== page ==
Other cities explore new visions of public safety
The demand for community control of police was placed on the national political agenda in August when over 50 organizations, under the banner of the Movement for Black Lives, adopted the political platform, “A Vision for Black Lives: Policy Demands for Black Power, Freedom and Justice.” The section on law enforcement calls for representative community-based entities to be vested with the power to hire and fire officers, determine disciplinary action in cases of police misconduct and brutality, and establish department funding priorities, policing policies and protocols.
The upsurge in activism driven by the Black Lives Matter movement has elevated this demand as central to African American social and economic progress. Locally, ideas for rethinking public safety and policing have grown out of recent struggles to hold law enforcement accountable for systemic police brutality and the killings of Jamar Clark and Philando Castile.
Beginning next month, a series of public conversations will be held to explore visionary ideas for what Anthony Newby, executive director of Neighborhoods Organizing for Change (NOC), calls “public safety beyond policing.”
“NOC and our allies are thinking broadly about ways to rethink how public resources are spent on public safety,” Newby said. “This is the broad umbrella that we think gets us on task for abolition of the police state as we know it. And frankly, at the end of the day we would like to see the current system upended altogether and start with new and innovative ideas of public safety.”
Newby cites several examples of rethinking public safety and policing, such as the “Power Project” of Critical Resistance (CR) in Oakland, California and the Los Angeles Youth Justice Coalition’s demand to redirect law enforcement dollars to youth development.
“I think we have reached a tipping point where the public is saying wait a minute. We don’t like what we are seeing with the authorities we have given you, and ultimately you are accountable to the people.”
Such innovative models, as Newby defines them, “would be comprised of people from the community, without guns, that citizens could call on for matters of public safety. These team members act as navigators who have the option of calling law enforcement if necessary, but they can also call mental health specialists, or your grandmother.”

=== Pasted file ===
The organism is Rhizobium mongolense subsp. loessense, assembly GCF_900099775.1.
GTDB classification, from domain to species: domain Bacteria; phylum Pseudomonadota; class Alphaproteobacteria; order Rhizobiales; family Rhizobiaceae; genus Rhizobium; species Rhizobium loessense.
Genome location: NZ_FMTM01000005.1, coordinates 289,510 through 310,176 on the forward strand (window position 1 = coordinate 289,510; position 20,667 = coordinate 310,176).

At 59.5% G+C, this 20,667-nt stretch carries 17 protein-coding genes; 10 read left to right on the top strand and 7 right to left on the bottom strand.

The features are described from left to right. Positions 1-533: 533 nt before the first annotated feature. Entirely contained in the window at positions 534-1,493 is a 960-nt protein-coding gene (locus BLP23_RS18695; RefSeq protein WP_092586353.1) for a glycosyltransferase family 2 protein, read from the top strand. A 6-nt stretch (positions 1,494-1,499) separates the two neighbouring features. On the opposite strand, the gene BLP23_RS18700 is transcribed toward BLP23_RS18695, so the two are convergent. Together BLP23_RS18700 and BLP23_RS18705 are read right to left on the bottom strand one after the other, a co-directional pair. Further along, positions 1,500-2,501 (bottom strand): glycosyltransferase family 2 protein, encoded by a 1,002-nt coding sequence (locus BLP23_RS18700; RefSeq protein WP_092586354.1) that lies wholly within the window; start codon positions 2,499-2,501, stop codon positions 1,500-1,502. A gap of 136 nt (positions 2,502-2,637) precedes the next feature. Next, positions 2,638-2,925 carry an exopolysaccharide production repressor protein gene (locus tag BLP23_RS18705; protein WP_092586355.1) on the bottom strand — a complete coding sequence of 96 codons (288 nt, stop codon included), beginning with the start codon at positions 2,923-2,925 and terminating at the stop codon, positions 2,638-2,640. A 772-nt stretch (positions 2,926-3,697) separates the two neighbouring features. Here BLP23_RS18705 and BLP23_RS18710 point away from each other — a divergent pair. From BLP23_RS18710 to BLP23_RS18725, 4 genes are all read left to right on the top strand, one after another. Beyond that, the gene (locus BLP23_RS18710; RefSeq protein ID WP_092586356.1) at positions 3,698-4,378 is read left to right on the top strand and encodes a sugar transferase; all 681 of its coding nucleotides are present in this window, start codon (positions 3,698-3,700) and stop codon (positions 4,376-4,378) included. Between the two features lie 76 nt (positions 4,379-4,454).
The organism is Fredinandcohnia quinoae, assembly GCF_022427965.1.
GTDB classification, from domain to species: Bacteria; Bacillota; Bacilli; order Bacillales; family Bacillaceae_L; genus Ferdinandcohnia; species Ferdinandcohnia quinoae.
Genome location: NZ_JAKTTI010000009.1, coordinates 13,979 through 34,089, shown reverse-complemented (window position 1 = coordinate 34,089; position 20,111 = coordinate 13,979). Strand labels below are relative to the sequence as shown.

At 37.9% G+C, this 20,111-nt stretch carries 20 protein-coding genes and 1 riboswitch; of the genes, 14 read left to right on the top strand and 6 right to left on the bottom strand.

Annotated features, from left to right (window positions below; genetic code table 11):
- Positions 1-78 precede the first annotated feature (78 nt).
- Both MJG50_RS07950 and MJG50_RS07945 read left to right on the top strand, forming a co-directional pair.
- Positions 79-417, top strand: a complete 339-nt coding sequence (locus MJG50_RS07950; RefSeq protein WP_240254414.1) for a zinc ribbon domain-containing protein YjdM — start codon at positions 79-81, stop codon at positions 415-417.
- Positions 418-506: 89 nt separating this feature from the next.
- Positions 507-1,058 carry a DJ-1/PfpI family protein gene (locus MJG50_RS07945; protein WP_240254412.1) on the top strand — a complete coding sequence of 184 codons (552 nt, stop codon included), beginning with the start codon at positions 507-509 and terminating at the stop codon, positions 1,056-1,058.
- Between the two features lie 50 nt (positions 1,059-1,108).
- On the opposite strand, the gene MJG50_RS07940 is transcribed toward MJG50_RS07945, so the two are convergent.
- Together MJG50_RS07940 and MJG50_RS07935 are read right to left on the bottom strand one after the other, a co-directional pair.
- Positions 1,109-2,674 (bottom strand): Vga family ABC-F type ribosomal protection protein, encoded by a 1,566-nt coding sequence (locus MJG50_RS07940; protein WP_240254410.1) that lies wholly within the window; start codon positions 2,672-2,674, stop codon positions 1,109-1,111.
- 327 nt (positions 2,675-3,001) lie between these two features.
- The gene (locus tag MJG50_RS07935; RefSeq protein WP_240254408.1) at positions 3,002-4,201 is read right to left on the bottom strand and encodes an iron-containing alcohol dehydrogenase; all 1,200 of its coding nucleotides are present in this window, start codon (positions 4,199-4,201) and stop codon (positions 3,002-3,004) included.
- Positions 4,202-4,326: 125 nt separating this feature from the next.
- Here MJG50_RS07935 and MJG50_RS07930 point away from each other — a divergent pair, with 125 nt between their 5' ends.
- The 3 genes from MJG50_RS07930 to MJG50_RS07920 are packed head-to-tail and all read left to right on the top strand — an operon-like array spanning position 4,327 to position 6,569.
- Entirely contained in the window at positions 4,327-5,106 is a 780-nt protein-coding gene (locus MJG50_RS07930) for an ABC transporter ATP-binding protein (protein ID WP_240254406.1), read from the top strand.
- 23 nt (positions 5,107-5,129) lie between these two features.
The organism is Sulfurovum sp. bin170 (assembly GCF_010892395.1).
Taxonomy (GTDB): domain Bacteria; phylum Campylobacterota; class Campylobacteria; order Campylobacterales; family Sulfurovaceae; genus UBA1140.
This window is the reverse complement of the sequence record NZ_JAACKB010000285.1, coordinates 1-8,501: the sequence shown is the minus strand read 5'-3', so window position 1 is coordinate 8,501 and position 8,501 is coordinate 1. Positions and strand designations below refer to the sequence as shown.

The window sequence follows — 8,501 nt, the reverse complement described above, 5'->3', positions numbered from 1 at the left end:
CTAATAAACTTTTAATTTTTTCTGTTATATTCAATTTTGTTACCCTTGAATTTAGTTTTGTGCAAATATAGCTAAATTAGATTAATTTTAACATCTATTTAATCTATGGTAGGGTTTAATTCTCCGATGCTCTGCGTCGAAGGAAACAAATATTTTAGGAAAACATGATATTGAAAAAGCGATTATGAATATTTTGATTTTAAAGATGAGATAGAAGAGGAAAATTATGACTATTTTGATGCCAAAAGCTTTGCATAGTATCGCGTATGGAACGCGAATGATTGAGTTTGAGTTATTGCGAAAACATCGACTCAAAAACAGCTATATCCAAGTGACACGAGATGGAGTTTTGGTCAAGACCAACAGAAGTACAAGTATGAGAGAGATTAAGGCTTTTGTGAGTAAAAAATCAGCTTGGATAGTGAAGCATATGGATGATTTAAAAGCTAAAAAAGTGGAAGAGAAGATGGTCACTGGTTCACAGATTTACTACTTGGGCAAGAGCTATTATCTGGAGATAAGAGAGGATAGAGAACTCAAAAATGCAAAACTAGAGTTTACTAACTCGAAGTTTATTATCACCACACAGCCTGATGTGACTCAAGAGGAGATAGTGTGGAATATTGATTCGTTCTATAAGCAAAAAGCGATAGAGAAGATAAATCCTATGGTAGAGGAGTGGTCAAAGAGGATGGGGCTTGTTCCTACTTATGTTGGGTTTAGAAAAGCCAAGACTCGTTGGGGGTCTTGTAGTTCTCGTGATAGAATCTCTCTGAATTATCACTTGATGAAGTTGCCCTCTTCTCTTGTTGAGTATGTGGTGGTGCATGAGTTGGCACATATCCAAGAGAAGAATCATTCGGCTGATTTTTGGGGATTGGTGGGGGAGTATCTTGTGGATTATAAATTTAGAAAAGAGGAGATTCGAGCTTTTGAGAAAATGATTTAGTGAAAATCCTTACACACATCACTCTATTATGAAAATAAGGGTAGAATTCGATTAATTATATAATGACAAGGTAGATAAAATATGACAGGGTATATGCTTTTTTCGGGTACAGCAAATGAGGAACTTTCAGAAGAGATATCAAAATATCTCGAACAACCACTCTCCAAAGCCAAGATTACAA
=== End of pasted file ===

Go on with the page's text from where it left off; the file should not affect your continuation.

Newby stressed that these alternative public safety services should not be linked or accountable to current law enforcement structures. He cites evidence that shows that when programs are funded and governed independent of law enforcement they are more effective.
CR developed the Oakland Power Project (OPP) to fill unmeet needs in their community. According to CR member and volunteer Woods Ervin, the project aims to “increase people’s capacity, people’s confidence, and people’s power to resolve problems and harms without bringing cops into their neighborhood.”
This CR initiative stems from ideas expressed by community members during dozens of interviews and conversations. A common concern expressed was that police often show up when someone makes a 911 call even though they are not needed. Also, some residents are reluctant to call 911 because of their immigrant status, outstanding legal issues or substance abuse. Yet, they need assistance.
To offer a safe community-based alternative, this past summer OPP began training outreach workers and volunteer healthcare workers to be alternative points of contact to aid people in finding proper care or, when possible, taking care of it themselves. The response to a call for volunteers from the community was so enthusiastic that they needed to find larger facilities when 50 to 75 volunteers showed up for the workshops.
In L.A. the Youth Justice Coalition is organizing to redirect one percent of the City and Los Angeles County’s law enforcement budgets to create a Youth Development Department and programs. A 2016 report, “Building a Positive Future for LA’s Youth,” showed the city annually spent $615 per capita on policing and only $37 on programs for youth development, a 17 to one ratio.